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Millennials Would Rather Work for This Company Than Work for Themselves

Millennial research, Millennial insight, Millennial marketing, Gen Z research, Gen Z marketing, Gen Z insight, youth research, youth marketing

We asked 18-34-year-olds what company they would most like to work for, and one brand was a clear favorite…

Either you’re employing the largest workforce in America’s history or you’re a part of it—and it’s undeniable that Millennials are shifting the 9-to-5. Our Millennial Employee Handbook trend detailed some major findings about these young workers, including who the next generation of managers are, how many have a side hustle, and what workplace trends are worth investing in. We found that for Millennial employees, work-life balance and flexible hours are second and third to only salary when it comes to what makes the perfect position. But that’s not to say all young adults are aiming for a future of freelancing: 60% would rather work in a company, the average ideal size being 150 people. Their need for stability and clear paths for growth are evident, especially since simply being employed is something they’re still learning to trust.

We continued our research into Millennial employees’ wants and needs with our most recent monthly survey of 1,000 13-34-year-olds, focused on employment and career goals. About seven in ten Millennials are employed in some capacity, with over half employed full time. Almost eight in ten tell us they’re happy with their current jobs, and the majority don’t plan to look for another job in the next year. But what if they could have their dream job? To find out more about Millennials’ career aspirations and dreams, we asked them “If you could work for any company in the world, what company would you most like to work for?”* Once again, their practicality shone through—with a big, well-known, brand winning out over the more risky entrepreneurial choices. Here are the companies that received the most mentions:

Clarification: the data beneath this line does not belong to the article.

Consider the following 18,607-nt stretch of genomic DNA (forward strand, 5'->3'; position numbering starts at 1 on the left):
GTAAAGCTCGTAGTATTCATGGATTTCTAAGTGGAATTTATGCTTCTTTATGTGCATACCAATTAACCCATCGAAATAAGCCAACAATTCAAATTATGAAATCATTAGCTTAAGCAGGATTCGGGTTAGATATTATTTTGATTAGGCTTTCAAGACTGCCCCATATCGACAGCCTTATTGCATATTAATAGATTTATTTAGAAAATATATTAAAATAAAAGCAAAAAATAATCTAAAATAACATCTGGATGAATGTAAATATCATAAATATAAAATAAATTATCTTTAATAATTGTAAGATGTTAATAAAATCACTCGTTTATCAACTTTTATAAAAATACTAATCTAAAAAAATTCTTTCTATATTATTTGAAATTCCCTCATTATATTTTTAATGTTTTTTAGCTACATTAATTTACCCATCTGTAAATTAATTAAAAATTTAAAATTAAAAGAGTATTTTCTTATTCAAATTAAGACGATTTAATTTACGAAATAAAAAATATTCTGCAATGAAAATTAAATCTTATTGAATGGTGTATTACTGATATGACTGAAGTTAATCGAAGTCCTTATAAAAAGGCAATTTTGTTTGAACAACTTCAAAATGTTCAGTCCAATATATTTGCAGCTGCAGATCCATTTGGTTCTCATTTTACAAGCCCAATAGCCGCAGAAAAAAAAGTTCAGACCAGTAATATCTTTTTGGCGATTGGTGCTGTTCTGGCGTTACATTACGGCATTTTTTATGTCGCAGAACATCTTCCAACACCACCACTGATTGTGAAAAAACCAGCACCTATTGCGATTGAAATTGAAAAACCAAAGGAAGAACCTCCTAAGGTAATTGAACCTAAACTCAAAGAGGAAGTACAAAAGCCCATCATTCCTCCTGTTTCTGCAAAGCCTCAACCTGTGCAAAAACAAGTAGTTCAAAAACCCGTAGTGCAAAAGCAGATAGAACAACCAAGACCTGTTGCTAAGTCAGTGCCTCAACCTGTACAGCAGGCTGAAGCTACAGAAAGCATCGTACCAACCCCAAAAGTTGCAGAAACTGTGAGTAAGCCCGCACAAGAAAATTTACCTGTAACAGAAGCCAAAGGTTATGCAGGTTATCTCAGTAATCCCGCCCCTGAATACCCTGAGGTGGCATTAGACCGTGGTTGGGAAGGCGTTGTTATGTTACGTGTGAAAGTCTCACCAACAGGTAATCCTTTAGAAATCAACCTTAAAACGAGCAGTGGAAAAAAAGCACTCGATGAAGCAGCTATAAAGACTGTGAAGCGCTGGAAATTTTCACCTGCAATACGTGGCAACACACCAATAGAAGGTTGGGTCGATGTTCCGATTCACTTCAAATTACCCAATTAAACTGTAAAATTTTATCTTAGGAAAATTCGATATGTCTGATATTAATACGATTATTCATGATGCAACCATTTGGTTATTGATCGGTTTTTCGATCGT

*These were open-end response questions to allow us to capture the full range of companies that 18-34-year-olds are interested in working for— without our preconceived ideas shaping their responses. As with any qualitative question, the responses include those that are top of mind and those that are most popular. The list is ordered according to number of responses received, and alphabetically when ties occurred. 

What Companies Do They Want to Work For Most?


  1. Google
  2. Disney
  3. Apple
  4. myself
  5. University
  6. Amazon
  7. Nike
  8. Microsoft
  9. Facebook
  10. NASA
  11. Tesla 

Millennials would rather work for Google than work for themselves. Google ranks number one on the list of companies they would most want to work for, receiving by far the most responses. The company fulfills more than one Millennial employee workplace priority: it’s large and stable, but innovative and creative, and its “Don’t be evil” mantra makes it, at least in theory, a place they could feel good working. Disney and Apple ranked three and four on the list, followed by “myself”—meaning several companies technically won out over entrepreneurial dreams for Millennials, even in their dream scenarios.

We’ve said it before: though Millennials love an entrepreneurial story, the majority of the risk-averse generation aren’t rushing to start their own businesses. In fact, last year The Economic Innovation Group declared that “Millennials are on track to be the least entrepreneurial generation in recent history,” and the number of people under 30-years-old with their own businesses has dropped 65% since the 1980s. While the narrative around Millennials continues to portray them as hoodie-wearing business starters, the reality is that the average successful startup founder is around 40-years-old. 

But a closer look at the responses reveals something interesting: 

Millennial research, Millennial insight, Millennial marketing, Gen Z research, Gen Z marketing, Gen Z insight, youth research, youth marketing

Female 18-34-year-olds were actually more likely to name themselves as the company they’d most like to work for than male 18-34-year-olds, indicating that the entrepreneurial spirit is more alive in women of the generation than men. Females were also more likely to name Disney and a University, while males were more likely to name Amazon, Microsoft, and Nike. 

To download the PDF version of this insight article, click here.